In All Day September (Astounding Science Fiction, 1959), Roger Kuykendall, uses September in a unique way, reversing the typical image of the moon. The story takes place on the Moon itself. The main character looks down and observes the light of September on Earth from his position on the moon. In the story, the passage of time on the moon is slower than time on Earth. The author creates tension in the story through the lack of time Evans has to return to his settlement on the Moon before his oxygen runs out.
“The meteor, a pebble, a little larger than a match head, traveled through space and time since it came into being. The light from the star that died when the meteor was created fell on Earth before the first lungfish ventured from the sea.
In its last instant, the meteor fell on the Moon. It was impeded by Evans’ tractor.
It drilled a small, neat hole through the casing of the steam turbine, and volitized [sic] upon striking the blades. Portions of the turbine also volitized [sic]; idling at eight thousand RPM, it became unstable. The shaft tried to tie itself into a knot, and the blades, damaged and undamaged were spit through the casing. The turbine again reached a stable state, that is, stopped. Permanently stopped.
It was two days to sunrise, where Evans stood.
It was just before sunset on a spring evening in September in Sydney. The shadow line between day and night could be seen from the Moon to be drifting across Australia.
Evans, who had no watch, thought of the time as a quarter after Australia.”
September in My Fiction
In one of my novels, September is a time of beginnings because several of the main characters are college students.
My Writing Goals for 2022
Publish my second book of poetry:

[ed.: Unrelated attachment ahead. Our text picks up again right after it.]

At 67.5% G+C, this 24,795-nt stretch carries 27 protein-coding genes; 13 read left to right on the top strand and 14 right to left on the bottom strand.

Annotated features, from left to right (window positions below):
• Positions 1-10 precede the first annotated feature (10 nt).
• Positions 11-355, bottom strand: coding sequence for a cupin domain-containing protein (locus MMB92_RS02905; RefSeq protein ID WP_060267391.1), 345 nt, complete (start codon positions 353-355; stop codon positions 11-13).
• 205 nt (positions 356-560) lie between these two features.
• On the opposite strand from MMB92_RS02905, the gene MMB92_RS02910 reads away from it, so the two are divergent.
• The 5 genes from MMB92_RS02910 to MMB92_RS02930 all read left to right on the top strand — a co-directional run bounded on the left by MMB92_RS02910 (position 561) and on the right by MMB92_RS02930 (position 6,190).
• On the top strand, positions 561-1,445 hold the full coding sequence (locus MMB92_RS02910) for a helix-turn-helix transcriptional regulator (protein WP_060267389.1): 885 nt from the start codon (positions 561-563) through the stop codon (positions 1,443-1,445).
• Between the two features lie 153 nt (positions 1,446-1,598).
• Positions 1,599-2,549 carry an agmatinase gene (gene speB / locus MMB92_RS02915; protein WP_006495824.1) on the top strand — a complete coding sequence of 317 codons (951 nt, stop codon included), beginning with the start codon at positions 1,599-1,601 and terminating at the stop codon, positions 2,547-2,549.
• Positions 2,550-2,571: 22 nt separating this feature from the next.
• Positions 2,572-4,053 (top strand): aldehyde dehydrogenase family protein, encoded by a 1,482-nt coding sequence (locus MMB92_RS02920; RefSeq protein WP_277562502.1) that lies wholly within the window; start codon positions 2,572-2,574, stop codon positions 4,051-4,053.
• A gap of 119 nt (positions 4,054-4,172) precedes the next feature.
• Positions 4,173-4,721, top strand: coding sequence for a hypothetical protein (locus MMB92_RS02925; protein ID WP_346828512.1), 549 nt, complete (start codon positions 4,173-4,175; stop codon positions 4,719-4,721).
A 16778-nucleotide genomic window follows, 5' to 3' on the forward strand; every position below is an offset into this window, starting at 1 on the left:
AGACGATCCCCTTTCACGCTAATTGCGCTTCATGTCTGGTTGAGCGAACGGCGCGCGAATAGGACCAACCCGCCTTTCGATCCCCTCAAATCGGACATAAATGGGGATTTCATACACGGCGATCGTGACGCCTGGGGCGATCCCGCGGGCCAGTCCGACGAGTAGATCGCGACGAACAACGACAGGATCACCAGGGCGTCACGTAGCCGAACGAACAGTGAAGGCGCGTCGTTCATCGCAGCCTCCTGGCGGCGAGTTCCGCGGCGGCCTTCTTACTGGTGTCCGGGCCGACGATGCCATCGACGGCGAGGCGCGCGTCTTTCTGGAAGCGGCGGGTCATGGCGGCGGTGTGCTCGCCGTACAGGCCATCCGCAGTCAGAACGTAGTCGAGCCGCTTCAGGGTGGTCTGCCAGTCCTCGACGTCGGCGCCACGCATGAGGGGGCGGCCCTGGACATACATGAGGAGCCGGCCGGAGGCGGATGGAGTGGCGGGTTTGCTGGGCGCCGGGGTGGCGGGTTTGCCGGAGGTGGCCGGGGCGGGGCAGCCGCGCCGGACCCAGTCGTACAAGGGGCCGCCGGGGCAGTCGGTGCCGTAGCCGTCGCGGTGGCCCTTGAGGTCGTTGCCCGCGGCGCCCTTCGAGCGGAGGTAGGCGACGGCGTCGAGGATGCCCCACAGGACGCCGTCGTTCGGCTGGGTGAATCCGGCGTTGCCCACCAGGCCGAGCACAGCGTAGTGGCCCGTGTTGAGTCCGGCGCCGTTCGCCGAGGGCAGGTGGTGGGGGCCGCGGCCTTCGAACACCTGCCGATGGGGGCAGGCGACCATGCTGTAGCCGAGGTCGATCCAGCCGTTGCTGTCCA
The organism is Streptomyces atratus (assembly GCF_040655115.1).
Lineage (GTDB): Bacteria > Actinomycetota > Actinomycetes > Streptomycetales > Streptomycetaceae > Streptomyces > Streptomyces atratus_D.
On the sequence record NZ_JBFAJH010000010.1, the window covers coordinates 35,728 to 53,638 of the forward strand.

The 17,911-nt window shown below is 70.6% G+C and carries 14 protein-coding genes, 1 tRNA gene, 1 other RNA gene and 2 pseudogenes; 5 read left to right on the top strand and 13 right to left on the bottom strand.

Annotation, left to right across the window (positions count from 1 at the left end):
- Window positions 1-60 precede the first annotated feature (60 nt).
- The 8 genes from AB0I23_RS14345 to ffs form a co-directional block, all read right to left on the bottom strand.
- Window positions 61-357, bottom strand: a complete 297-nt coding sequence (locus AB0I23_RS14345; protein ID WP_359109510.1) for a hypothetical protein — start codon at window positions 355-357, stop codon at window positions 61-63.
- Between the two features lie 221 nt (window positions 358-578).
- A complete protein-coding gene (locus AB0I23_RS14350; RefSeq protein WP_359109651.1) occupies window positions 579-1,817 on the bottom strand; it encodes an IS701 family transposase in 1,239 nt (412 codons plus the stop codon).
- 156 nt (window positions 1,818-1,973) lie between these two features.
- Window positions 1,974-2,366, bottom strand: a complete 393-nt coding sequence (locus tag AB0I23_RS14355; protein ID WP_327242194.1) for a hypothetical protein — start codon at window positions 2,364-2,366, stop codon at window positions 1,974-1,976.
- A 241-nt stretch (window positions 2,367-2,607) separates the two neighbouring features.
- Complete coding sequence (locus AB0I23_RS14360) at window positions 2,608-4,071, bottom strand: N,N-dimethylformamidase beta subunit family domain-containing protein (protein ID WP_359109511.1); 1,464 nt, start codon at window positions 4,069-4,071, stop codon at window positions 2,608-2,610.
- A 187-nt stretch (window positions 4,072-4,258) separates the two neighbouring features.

I integrated the revisions suggested by my poetry editor. I still have work to do to prepare the chapbook for publication.
Finish, request feedback, and send my first novel out for review:
This month, I studied more about my topic. I keep learning more but I do not know if it is helping. When I worry about reading too much about the topic, I remember that other authors mention the number of books they had to read and the exhaustive research they had to do to write. I have heard authors mention from 50 to 1000 books—so I am still on the lower end of the continuum.
Continue to work on my other novels:
The critique group gave me feedback on about two thousand words of the novel I am working on with them. One commented, “It is rich. I can see the scene and the people.” Another member said, “I want some foreshadowing and some more conflict in the character’s head.”
Continue to develop a network of kindred spirits in the world of writing and publishing:
Boulder Writers Alliance: I held a Steering Committee meeting. I attended Caitlin Berve’s Zoom workshop on writers learning to use video to build their online presence using Tiktok and other video presentations to advertise and market their books.
Denver Women’s Press Club: I read the newsletter and wished that I had time to attend the fall garden party.
Women Writing the West: I followed the public group discussion. It is useful because the authors provide resources and suggestions.
Rocky Mountain Fiction Writers: I listened to an informative RMFW podcast in which Mark Stevens interviewed Amy Collins who works as an agent for Talcott Notch Literary Services.
Document my writing progress through my blog and post it on the seventh day of each month, one blog per month in 2022:
Today is September 7, 2022, and I am posting my ninth blog of 2022. The last month has been full of activities and work.
Wilnona Marie, from the And I Thought Ladies, interviewed me about my writing. The interview is posted on YouTube and below.
Today in History: Taylor Caldwell, author of Dynasty of Death, Dear and Glorious Physician, and other novels, was born on September 7, 1900.